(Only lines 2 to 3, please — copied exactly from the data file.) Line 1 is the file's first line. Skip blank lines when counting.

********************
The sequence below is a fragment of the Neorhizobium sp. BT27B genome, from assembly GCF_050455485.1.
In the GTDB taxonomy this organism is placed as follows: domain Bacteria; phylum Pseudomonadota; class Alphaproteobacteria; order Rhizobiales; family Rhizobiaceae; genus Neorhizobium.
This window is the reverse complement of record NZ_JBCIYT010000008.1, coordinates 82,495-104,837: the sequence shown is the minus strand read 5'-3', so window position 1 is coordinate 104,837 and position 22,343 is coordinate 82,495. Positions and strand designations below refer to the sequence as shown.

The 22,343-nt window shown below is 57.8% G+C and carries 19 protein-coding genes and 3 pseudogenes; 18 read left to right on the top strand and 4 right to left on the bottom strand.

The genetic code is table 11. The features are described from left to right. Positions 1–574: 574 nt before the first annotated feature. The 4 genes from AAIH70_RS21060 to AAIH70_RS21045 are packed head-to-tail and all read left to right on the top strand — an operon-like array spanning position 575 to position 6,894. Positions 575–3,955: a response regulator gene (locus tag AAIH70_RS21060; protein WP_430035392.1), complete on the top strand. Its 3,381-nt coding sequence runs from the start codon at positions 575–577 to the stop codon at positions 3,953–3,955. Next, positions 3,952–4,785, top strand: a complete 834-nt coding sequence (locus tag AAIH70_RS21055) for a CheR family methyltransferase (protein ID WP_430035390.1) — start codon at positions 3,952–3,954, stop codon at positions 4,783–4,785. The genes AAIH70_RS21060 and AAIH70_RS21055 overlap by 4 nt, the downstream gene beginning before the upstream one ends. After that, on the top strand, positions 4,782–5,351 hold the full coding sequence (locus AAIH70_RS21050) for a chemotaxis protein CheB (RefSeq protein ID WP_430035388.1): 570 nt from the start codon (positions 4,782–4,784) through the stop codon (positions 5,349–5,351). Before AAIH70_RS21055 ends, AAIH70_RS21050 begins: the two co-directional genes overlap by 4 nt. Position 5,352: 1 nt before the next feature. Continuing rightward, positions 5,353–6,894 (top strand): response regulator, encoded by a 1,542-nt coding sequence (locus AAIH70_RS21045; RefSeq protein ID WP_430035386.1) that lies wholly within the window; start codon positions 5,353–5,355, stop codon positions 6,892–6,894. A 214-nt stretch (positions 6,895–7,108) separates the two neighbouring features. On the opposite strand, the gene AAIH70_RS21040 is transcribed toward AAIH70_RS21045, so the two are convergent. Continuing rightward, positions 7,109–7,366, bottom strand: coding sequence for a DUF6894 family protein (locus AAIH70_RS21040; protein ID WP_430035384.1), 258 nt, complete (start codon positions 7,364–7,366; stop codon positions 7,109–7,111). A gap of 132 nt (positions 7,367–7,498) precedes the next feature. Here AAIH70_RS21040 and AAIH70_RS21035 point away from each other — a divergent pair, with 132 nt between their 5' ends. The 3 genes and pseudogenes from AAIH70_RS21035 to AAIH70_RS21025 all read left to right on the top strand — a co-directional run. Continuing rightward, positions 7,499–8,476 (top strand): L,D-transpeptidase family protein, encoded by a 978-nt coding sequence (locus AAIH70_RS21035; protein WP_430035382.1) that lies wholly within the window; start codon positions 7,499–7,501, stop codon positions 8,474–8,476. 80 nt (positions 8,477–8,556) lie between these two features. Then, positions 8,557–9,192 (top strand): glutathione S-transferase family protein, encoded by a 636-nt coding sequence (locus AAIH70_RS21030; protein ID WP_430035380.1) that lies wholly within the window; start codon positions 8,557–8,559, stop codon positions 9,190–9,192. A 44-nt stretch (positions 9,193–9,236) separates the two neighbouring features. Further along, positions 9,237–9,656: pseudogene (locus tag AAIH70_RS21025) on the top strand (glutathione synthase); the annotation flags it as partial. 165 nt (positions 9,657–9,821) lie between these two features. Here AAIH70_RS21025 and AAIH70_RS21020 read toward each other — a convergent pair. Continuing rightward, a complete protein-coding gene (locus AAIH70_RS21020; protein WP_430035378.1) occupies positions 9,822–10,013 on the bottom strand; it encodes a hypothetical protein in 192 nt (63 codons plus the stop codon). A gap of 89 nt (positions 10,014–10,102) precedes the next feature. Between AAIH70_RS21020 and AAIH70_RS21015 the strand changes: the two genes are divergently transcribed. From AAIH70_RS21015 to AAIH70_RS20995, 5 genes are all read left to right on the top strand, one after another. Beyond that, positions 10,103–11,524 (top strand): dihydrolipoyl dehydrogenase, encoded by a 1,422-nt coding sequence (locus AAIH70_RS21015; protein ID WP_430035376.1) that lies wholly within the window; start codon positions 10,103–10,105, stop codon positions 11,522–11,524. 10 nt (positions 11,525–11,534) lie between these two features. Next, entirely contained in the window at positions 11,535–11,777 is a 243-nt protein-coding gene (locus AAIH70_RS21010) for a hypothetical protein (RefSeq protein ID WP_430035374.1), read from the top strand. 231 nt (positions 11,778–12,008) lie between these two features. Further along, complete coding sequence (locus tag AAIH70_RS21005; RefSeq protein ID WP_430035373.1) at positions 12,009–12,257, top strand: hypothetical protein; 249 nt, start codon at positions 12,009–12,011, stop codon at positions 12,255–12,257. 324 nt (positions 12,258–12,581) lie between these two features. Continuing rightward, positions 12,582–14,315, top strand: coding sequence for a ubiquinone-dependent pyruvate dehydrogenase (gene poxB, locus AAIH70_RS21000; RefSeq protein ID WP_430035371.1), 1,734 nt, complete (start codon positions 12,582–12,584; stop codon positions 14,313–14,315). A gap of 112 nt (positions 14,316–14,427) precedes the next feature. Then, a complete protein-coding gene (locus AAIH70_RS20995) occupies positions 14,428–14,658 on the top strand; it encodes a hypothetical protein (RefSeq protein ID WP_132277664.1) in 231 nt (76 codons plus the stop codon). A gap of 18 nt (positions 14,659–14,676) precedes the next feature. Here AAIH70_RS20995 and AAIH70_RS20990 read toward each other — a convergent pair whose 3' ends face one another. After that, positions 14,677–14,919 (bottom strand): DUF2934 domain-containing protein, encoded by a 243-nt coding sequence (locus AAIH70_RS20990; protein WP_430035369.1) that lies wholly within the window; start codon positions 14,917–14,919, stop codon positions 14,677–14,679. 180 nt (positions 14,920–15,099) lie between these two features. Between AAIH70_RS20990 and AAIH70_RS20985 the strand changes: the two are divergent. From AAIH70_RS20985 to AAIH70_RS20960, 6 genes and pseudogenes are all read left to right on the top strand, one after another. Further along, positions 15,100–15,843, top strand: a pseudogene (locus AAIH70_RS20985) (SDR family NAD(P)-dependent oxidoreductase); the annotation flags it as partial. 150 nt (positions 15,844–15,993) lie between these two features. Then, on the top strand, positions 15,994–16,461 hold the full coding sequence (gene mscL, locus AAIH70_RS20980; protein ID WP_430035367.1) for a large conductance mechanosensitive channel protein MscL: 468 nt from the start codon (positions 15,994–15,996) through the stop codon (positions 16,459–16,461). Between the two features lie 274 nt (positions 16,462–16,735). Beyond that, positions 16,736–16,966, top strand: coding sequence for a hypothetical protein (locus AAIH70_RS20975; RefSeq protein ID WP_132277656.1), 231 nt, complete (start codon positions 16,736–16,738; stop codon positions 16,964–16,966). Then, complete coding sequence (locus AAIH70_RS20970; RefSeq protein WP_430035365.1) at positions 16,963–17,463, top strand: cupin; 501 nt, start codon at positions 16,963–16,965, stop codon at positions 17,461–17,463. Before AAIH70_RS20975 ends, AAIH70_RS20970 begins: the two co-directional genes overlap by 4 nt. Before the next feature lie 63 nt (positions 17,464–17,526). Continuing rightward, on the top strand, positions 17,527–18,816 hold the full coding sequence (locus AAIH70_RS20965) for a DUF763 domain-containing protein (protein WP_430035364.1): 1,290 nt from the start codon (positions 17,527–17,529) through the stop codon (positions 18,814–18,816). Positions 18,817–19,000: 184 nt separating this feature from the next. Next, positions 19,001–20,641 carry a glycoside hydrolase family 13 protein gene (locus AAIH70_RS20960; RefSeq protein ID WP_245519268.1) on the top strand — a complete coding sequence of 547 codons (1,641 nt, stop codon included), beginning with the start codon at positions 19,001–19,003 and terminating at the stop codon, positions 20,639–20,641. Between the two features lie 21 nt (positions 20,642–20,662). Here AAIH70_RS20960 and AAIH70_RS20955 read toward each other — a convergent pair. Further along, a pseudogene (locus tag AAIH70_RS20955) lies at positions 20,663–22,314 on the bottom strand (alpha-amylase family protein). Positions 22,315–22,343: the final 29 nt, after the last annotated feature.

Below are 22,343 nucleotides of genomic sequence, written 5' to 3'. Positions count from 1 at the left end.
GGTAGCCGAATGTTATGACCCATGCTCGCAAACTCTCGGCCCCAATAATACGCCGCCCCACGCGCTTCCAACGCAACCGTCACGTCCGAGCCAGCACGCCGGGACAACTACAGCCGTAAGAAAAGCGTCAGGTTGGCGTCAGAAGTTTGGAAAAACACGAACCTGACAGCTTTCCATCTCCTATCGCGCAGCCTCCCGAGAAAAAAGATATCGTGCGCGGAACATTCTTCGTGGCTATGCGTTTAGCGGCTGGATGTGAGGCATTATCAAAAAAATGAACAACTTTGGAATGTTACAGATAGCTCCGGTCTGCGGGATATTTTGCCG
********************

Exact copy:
In the GTDB taxonomy this organism is placed as follows: domain Bacteria; phylum Pseudomonadota; class Alphaproteobacteria; order Rhizobiales; family Rhizobiaceae; genus Neorhizobium.
This window is the reverse complement of record NZ_JBCIYT010000008.1, coordinates 82,495-104,837: the sequence shown is the minus strand read 5'-3', so window position 1 is coordinate 104,837 and position 22,343 is coordinate 82,495. Positions and strand designations below refer to the sequence as shown.